Since the time we’re born, we’re in love.
It begins with our parents and immediate family. Then, we start loving random strangers as friends. Later, once the hormones kick in, we fall in love. And till the time we’re alive, we’re busy finding our way through the tricky trappings of this one emotion that’s literally making the world go round.
They say, change is the only constant in the world. I’d say, love is the other one. Just that love changes, from one generation to another.
I’ve grown up in the 90s. The era of minimal technology and maximum happiness. And every time I look at the love stories of today, I find them with everything else but love.
They profess undying emotion for each other. Chat for hours on Facetime. Click a million selfies for Instagram. Hangout on weekends and even take holidays. There’s attraction and affection. There’s romance and there’s also sex. In fact, lots of sex. It’s all good in the hood. Except that there isn’t much of love.
Or, maybe there is love. Just not the kind of love I grew up believing.
Back then, life was rather simple. And as a result, so was love. We didn’t swipe right on an app, meet at a bar for a drink, have sex without commitment and the next morning, get on with our individual lives. Our stories were more about taking coy glances at each other, stealing a few minutes to hold hands and writing letters professing our feelings.
There were candle-lit dinners and long walks on the beach. There was romance, a certain passion for each other. Now, there are drunken nights at pubs and instead of passion, there’s either a lets-keep-it-casual attitude or a blatant denial of all things emotional.
If the youngsters of today were present in my time, they would’ve laughed at us with mockery.
Who waits so long for the first kiss, right? Why can’t you just have sex? Well, we could’ve ‘just had sex’ but we chose to wait for the right time instead. Horrible waste of time, is it? I’m sorry if I’m coming across as judgmental – for the record, I have nothing against casual sex – but back then, we knew how to distinguish sex from love making.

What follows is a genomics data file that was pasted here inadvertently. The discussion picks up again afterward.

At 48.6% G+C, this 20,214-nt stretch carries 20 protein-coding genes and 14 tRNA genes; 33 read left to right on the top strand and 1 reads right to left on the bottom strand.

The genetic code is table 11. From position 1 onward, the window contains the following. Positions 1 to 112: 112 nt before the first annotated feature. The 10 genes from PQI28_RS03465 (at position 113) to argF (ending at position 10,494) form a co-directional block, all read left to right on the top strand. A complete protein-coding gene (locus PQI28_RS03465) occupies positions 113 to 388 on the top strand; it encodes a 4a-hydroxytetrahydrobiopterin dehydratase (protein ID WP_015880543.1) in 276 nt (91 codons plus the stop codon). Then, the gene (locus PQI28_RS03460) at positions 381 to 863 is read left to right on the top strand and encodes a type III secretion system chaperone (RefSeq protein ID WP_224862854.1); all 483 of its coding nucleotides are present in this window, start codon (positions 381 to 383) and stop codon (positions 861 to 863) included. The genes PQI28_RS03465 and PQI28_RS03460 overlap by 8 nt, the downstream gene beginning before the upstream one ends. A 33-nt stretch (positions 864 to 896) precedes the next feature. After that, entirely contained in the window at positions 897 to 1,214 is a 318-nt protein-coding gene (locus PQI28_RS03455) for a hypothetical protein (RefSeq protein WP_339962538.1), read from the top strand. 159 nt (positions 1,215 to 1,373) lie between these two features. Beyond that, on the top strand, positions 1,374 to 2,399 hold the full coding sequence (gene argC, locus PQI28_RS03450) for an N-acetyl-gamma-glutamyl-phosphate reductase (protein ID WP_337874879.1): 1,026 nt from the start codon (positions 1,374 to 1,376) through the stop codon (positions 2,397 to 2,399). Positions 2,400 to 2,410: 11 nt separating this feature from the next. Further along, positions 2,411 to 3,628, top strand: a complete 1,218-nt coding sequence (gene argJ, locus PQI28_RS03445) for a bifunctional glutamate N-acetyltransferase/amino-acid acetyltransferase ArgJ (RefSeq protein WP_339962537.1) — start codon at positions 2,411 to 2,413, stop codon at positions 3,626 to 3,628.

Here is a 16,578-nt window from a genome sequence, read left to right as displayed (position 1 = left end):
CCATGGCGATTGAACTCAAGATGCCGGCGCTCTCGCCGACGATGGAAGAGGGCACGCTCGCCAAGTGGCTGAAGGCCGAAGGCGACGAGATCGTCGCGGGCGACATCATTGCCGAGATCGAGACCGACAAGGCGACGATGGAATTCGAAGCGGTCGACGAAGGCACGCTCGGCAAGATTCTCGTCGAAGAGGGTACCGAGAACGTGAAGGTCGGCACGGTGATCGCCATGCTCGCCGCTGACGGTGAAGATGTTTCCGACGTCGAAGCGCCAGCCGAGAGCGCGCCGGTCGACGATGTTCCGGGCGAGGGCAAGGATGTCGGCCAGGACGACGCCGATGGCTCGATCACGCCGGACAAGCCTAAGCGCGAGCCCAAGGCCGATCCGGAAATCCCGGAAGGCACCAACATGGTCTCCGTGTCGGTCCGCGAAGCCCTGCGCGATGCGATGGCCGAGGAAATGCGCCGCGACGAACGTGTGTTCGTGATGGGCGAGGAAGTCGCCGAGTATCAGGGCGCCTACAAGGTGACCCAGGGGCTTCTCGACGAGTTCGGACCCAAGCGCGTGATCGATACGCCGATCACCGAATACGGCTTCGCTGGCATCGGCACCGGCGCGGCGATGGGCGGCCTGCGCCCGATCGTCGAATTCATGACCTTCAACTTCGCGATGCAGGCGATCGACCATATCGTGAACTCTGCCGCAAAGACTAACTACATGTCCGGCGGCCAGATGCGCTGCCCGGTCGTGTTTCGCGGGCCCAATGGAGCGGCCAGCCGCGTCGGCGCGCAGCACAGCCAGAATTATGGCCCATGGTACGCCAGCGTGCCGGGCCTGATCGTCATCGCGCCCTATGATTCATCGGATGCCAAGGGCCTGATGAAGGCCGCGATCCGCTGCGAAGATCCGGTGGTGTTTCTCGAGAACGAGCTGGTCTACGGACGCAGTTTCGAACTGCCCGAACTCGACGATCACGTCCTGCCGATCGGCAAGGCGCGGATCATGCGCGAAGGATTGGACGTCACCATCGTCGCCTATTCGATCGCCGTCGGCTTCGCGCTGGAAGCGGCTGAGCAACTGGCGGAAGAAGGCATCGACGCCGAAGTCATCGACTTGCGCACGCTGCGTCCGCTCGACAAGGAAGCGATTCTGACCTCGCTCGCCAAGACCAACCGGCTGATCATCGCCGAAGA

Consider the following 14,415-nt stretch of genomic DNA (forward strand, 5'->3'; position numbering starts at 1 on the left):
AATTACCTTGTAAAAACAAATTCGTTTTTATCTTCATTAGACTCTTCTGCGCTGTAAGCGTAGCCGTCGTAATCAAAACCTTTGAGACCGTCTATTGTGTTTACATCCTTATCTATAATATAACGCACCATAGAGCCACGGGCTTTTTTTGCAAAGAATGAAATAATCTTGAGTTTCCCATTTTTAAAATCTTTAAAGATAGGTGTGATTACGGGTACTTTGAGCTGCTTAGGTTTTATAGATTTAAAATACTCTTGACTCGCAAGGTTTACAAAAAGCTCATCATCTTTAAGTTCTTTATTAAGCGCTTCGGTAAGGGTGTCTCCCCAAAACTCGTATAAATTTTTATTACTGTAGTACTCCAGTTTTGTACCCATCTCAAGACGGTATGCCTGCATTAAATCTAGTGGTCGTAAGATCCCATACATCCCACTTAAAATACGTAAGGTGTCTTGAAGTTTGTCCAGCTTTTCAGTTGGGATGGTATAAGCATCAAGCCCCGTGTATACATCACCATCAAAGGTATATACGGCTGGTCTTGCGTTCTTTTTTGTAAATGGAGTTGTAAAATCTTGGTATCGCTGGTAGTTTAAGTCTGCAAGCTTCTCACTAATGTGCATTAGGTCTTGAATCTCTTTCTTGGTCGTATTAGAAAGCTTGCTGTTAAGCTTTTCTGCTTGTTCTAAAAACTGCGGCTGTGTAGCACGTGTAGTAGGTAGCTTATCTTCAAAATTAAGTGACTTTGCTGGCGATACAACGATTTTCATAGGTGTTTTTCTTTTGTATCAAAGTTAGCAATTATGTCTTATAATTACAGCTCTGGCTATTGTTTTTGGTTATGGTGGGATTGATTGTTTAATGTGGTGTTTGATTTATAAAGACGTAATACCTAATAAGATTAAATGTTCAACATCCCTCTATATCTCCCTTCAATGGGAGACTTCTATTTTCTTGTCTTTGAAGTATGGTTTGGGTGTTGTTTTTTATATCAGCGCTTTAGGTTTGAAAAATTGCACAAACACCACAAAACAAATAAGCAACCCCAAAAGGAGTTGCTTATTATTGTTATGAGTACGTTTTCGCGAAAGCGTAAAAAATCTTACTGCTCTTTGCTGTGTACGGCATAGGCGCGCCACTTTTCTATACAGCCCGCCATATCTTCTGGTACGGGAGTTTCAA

So, what has changed with a change in generations? Unfortunately, the sheer definition of love has changed. It isn’t what it used to be. Or, it doesn’t seem to be. I don’t relate to it. And I’m sure most people my age aren’t relating to it either.
For the young people of today, love is a four-letter word they routinely play with. It’s like the newest iPhone – once you’ve got it, you swiftly move on to dreaming about the next one. Seeing 5 people at a time, going on multiple dates and having lots of casual sex, they’d rather take their time finding the one.
Meanwhile, they’re all about living in the moment and having fun with as many people as they can.
In the time of instant coffee and instant pleasure, it’s easy to forget that love doesn’t happen in an instant.
It needs to be nurtured. It requires patience. It needs time. But then, who has the time, right?
Love is about companionship. It is about sharing and caring. It isn’t just about going for a holiday or partying on a Saturday night. It isn’t to be put up for #goals on social media. It isn’t for the world to see and judge. It was for just the two people in it. That’s it!
They say, while love changes with time, its essence remains the same. Sadly, the essence of love too has changed with a change in generation.